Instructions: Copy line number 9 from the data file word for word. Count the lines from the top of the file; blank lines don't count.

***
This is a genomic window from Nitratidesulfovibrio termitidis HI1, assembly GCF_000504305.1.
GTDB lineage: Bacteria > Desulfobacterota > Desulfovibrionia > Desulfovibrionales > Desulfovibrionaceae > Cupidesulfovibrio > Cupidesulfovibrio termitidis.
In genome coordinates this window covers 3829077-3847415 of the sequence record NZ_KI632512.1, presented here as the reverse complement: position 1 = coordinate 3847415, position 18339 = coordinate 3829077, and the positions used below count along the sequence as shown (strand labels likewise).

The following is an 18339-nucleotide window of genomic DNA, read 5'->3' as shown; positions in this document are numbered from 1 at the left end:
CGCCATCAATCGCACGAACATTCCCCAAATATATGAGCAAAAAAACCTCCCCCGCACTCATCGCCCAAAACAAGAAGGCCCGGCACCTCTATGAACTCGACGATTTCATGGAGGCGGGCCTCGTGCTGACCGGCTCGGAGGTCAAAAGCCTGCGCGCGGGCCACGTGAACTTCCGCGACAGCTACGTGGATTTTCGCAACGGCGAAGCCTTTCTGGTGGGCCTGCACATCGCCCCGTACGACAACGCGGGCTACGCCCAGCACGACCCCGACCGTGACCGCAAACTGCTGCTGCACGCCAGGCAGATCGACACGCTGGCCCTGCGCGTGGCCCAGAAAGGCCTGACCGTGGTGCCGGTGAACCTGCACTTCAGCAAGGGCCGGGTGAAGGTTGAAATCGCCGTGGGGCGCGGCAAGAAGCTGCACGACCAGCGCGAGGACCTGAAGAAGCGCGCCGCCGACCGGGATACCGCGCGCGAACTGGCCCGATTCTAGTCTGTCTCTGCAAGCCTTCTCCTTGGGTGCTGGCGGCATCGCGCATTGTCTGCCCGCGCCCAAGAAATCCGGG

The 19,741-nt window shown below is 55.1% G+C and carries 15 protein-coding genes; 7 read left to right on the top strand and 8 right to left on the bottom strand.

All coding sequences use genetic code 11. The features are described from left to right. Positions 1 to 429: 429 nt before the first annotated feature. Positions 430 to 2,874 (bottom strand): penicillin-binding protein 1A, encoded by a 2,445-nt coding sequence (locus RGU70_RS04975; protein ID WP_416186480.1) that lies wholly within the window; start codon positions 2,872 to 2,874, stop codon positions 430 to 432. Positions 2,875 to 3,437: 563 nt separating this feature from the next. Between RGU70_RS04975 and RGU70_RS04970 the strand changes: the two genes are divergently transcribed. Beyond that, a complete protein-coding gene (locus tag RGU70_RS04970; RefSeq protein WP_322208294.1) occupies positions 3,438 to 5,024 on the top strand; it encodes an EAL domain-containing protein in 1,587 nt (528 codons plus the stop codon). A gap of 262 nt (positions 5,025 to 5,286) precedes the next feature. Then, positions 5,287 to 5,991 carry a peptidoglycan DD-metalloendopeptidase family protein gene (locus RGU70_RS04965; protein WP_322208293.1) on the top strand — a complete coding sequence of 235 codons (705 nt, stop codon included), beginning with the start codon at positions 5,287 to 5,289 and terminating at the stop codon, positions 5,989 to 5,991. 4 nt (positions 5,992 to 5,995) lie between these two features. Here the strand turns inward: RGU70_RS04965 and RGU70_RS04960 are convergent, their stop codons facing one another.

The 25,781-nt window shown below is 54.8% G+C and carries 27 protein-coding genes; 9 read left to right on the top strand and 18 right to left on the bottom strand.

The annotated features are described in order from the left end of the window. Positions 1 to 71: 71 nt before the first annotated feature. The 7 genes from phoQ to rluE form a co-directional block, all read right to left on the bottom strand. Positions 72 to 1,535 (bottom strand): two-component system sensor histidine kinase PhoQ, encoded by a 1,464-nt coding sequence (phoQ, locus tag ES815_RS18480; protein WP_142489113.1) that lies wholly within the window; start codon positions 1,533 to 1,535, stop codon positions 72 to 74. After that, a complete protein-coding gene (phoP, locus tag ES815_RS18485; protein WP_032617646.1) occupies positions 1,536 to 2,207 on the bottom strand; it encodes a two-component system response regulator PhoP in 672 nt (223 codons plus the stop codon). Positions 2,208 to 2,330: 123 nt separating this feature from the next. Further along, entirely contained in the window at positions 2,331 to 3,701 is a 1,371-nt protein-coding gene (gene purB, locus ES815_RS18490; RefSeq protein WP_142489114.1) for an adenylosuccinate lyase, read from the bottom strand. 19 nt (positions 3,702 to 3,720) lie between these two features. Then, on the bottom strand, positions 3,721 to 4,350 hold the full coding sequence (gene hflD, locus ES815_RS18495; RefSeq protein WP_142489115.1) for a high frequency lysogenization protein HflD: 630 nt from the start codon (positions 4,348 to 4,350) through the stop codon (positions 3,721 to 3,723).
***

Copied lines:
The annotated features are described in order from the left end of the window. Positions 1 to 71: 71 nt before the first annotated feature. The 7 genes from phoQ to rluE form a co-directional block, all read right to left on the bottom strand. Positions 72 to 1,535 (bottom strand): two-component system sensor histidine kinase PhoQ, encoded by a 1,464-nt coding sequence (phoQ, locus tag ES815_RS18480; protein WP_142489113.1) that lies wholly within the window; start codon positions 1,533 to 1,535, stop codon positions 72 to 74. After that, a complete protein-coding gene (phoP, locus tag ES815_RS18485; protein WP_032617646.1) occupies positions 1,536 to 2,207 on the bottom strand; it encodes a two-component system response regulator PhoP in 672 nt (223 codons plus the stop codon). Positions 2,208 to 2,330: 123 nt separating this feature from the next. Further along, entirely contained in the window at positions 2,331 to 3,701 is a 1,371-nt protein-coding gene (gene purB, locus ES815_RS18490; RefSeq protein WP_142489114.1) for an adenylosuccinate lyase, read from the bottom strand. 19 nt (positions 3,702 to 3,720) lie between these two features. Then, on the bottom strand, positions 3,721 to 4,350 hold the full coding sequence (gene hflD, locus ES815_RS18495; RefSeq protein WP_142489115.1) for a high frequency lysogenization protein HflD: 630 nt from the start codon (positions 4,348 to 4,350) through the stop codon (positions 3,721 to 3,723).